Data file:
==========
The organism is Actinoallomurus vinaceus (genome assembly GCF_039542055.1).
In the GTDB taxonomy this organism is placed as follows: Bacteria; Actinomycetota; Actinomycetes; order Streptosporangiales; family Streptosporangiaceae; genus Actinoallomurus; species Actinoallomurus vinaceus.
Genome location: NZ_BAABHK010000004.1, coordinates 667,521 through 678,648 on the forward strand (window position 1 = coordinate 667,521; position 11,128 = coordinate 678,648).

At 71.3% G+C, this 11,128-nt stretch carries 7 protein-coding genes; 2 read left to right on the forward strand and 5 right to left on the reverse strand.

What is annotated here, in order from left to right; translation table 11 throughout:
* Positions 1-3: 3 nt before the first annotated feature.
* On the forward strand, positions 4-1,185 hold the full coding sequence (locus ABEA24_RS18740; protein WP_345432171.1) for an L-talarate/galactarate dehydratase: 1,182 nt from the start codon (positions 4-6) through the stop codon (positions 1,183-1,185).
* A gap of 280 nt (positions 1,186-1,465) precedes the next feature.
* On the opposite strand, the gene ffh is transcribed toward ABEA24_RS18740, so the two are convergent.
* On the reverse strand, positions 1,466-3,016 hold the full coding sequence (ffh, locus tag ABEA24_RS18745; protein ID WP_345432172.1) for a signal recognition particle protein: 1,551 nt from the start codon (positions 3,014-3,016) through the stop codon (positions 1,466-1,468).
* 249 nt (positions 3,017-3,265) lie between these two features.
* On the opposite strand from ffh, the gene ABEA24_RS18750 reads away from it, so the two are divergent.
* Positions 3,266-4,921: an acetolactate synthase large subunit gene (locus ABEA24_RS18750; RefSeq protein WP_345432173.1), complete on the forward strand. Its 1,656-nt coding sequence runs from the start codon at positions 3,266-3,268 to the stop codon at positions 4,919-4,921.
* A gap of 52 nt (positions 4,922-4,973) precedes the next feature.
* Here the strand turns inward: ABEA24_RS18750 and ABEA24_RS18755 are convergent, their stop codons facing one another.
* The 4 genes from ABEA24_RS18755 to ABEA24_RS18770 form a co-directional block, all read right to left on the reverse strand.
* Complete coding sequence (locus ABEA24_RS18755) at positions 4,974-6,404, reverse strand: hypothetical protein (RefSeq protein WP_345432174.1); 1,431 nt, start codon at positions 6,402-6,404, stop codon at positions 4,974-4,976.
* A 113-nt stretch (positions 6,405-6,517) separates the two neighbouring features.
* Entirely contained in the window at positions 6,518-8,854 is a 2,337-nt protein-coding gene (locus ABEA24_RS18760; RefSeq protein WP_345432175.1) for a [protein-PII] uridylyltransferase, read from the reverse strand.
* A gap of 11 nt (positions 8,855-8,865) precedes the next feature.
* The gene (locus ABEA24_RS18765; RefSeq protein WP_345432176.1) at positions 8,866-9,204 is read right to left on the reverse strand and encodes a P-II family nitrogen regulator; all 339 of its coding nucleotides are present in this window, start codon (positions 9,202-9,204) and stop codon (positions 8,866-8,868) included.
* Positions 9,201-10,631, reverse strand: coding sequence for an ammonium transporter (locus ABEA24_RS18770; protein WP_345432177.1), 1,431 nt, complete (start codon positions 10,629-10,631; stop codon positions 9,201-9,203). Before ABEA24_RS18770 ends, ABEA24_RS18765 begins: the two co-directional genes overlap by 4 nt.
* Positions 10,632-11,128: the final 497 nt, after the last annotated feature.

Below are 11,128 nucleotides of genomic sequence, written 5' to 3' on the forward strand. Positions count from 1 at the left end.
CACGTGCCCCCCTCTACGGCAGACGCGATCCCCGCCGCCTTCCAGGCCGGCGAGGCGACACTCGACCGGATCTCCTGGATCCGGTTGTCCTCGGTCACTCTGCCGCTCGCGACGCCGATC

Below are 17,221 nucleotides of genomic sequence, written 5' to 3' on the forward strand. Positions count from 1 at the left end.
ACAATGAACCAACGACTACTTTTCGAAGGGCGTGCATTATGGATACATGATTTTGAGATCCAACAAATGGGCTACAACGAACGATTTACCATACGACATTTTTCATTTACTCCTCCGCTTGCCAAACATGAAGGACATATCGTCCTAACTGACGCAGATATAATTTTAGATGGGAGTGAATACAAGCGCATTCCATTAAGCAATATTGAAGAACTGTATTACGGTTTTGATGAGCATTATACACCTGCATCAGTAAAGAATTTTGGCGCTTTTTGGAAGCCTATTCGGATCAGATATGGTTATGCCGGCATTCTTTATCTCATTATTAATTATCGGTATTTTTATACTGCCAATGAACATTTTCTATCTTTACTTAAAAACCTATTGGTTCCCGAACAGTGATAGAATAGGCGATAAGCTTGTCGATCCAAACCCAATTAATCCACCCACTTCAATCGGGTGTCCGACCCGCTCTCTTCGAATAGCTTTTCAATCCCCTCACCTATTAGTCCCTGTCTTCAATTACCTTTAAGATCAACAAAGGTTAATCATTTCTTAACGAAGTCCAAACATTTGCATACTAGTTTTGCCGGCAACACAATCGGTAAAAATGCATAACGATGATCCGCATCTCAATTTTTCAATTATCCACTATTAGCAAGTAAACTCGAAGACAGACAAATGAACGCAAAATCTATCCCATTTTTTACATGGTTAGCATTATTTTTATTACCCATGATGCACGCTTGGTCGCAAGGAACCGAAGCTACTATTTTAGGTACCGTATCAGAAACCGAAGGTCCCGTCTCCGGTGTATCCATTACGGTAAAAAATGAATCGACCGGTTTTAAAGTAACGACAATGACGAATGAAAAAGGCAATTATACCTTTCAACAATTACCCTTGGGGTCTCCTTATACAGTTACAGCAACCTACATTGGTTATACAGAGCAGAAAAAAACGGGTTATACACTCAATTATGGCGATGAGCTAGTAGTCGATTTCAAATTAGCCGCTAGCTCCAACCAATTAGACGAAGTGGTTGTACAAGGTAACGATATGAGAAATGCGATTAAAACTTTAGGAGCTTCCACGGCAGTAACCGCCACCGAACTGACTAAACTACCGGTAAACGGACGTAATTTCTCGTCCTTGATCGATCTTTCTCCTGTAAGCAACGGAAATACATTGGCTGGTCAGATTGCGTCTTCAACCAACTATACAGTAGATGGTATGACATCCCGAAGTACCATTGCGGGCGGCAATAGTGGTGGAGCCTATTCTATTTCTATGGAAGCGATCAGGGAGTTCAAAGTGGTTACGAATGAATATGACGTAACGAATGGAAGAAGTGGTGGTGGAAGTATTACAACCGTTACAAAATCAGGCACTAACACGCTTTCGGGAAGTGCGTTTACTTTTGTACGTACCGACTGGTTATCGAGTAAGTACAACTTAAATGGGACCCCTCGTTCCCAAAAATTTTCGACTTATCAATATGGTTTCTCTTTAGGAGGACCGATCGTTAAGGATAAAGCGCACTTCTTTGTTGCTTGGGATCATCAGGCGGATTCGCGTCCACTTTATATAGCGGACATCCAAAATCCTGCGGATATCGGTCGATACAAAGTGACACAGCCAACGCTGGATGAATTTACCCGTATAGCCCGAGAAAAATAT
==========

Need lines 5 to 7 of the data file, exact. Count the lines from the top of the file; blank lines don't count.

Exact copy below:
What is annotated here, in order from left to right; translation table 11 throughout:
* Positions 1-3: 3 nt before the first annotated feature.
* On the forward strand, positions 4-1,185 hold the full coding sequence (locus ABEA24_RS18740; protein WP_345432171.1) for an L-talarate/galactarate dehydratase: 1,182 nt from the start codon (positions 4-6) through the stop codon (positions 1,183-1,185).